John's home was on Hessle Road in Hull, in an era which was a difficult time for the country and for the hard working but relatively poor close knit community close to the docks, the heart of the city's enterprise in those days. Many of the husbands and sons were away on trawlers or worked on the docks and the wives ran the home and were the real power in the family if truth were told. 

No dole, if you didn't work, you struggled - money was tight but grandmother always said how happy she had been with her brothers and sisters in their two bedroomed terraced house. House's were left unlocked at night because people were trusted and everyone knew each other's business, so not a lot happened without the female population knowing about it. 

1925 - a pint of milk cost 3d (about 1.5 new pence today) and King George V was on the throne. The average weekly male wage was £5.

Despite looking at death records and any and all sources that were available in those days, there was no luck in finding John and as a consequence, I could do no more on that side of the family. 

Hull had and still has its own register office and registration area known as Kingston upon Hull to use its Sunday name.  I was pottering around the Hull City Council archives helping my brother-in-law do his family history when I thought I'd have a look at some index cards during a break from reading old court records.
There was a Mayes - William John - names the wrong way around but it didn't matter. The reference was to a a place called Willerby Asylum which was situated outside of the Hull boundary in the East Riding of Yorkshire which has its own separate registration district. I asked the archivist for the relevant book indicated by the index card.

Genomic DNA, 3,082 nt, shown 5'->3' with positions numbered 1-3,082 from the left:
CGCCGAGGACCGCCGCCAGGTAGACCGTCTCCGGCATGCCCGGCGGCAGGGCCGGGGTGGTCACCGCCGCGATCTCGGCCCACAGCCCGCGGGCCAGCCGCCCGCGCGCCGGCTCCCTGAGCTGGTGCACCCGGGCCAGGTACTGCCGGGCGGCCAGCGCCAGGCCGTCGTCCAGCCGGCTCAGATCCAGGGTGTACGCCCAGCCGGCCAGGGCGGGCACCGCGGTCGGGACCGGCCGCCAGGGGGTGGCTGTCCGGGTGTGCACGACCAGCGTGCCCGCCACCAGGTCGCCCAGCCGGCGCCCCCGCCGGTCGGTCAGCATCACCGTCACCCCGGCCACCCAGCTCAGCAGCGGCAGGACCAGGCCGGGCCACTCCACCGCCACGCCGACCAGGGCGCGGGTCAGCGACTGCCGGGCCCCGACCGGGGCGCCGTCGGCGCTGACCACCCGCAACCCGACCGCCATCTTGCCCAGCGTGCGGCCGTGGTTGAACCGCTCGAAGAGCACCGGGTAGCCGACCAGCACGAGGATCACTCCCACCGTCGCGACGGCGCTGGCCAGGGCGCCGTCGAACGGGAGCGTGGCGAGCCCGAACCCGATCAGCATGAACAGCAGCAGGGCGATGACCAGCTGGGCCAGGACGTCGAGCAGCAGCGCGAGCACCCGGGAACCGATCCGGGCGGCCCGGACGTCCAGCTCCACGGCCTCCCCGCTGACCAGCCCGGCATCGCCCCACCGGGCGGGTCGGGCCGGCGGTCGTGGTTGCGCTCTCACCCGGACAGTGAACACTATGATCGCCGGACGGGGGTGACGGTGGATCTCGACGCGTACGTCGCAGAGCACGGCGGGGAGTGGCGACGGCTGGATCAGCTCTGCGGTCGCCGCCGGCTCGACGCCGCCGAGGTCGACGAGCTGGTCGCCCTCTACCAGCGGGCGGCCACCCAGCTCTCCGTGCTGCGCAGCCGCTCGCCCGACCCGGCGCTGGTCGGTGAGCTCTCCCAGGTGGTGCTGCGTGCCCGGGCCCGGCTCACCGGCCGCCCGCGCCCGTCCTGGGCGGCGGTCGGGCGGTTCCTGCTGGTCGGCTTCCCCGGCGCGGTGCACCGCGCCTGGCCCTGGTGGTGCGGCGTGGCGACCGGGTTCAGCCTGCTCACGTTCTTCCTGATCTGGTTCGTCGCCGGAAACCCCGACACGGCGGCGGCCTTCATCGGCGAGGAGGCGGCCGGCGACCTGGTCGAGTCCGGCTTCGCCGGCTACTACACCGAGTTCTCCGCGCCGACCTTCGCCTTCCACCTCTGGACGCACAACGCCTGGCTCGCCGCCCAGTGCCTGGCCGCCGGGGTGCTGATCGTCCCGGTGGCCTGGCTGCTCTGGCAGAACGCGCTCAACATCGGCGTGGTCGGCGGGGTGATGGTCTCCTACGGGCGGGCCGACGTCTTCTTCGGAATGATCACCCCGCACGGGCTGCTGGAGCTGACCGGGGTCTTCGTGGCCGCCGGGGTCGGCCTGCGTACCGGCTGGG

A large red leather bound book was brought to me with hundreds of entries of deaths. There - in 1925 was the death of William John Mayes - cerebral softening. John had died in a mental asylum, aged 35 with his youngest child just 8 months old at his former home being looked after with all the other children. The registration of his death was in another area and clearly the incident on the docks was a fabrication. Other records indicated that he had been in a workhouse elsewhere in Hull in the months before his death, often doubled as a hospital in those days.

The reason the book was in the Hull City Council archives is because the Council owned the asylum as most of the patients were from Hull even though it was in the East Riding of Yorkshire.

On the one hand, (and family historians will know what I mean) there was a sense of triumph, a sense of achievement in finding this elusive man. On the other hand, an ancestor had died in a mental asylum which, when linked to the status of his family and the economic situation at the time was so desperately sad. 

Clearly, the stigma of the workhouse and mental illness was too much to bear for the family and therefore their embarassment or perhaps shame even, was hidden from the world including John's own family.

Here's the thing. My grandmother, his daughter was still alive at the time as was (and still is) many descendents of John. Do I tell them or do I not? My grandmother was elderly and not in good health. What would be the point - what would it achieve? I wasn't a spiritualist in those days, but I do recall thinking that she would find out when she meets him in whatever place dead spirits go to. I didn't tell her and I didn't tell my dad for many years.

Today Willerby Asylum no longer exists in the same guise with all the old buildings gone. What survives is a small church which belonged to the asylum (now the Haltemprice Crematorium) and a tiny overgrown graveyard. A secure centre for the mentally ill is nearby, a modern building of no great architectural value.